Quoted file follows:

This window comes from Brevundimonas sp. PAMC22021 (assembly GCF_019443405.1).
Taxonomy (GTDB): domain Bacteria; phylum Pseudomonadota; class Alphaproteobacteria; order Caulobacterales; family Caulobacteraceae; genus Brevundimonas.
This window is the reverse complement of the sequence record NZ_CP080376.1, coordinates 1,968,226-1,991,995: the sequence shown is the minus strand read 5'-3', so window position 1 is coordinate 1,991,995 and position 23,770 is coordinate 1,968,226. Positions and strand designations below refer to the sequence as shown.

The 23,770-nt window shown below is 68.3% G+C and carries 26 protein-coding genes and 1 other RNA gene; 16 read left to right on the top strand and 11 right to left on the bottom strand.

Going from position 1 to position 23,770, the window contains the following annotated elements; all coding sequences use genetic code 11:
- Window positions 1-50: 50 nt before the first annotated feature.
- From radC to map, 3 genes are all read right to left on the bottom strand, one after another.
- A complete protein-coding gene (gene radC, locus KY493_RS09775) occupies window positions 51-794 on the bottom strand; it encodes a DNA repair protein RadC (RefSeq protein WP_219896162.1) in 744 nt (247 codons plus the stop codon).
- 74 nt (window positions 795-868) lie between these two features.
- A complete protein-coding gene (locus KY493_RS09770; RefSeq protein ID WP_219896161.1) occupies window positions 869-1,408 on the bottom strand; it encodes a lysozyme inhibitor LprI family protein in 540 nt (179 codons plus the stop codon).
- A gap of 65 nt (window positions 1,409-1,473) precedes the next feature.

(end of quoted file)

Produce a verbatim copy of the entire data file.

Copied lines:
This window comes from Brevundimonas sp. PAMC22021 (assembly GCF_019443405.1).
Taxonomy (GTDB): domain Bacteria; phylum Pseudomonadota; class Alphaproteobacteria; order Caulobacterales; family Caulobacteraceae; genus Brevundimonas.
This window is the reverse complement of the sequence record NZ_CP080376.1, coordinates 1,968,226-1,991,995: the sequence shown is the minus strand read 5'-3', so window position 1 is coordinate 1,991,995 and position 23,770 is coordinate 1,968,226. Positions and strand designations below refer to the sequence as shown.

The 23,770-nt window shown below is 68.3% G+C and carries 26 protein-coding genes and 1 other RNA gene; 16 read left to right on the top strand and 11 right to left on the bottom strand.

Going from position 1 to position 23,770, the window contains the following annotated elements; all coding sequences use genetic code 11:
- Window positions 1-50: 50 nt before the first annotated feature.
- From radC to map, 3 genes are all read right to left on the bottom strand, one after another.
- A complete protein-coding gene (gene radC, locus KY493_RS09775) occupies window positions 51-794 on the bottom strand; it encodes a DNA repair protein RadC (RefSeq protein WP_219896162.1) in 744 nt (247 codons plus the stop codon).
- 74 nt (window positions 795-868) lie between these two features.
- A complete protein-coding gene (locus KY493_RS09770; RefSeq protein ID WP_219896161.1) occupies window positions 869-1,408 on the bottom strand; it encodes a lysozyme inhibitor LprI family protein in 540 nt (179 codons plus the stop codon).
- A gap of 65 nt (window positions 1,409-1,473) precedes the next feature.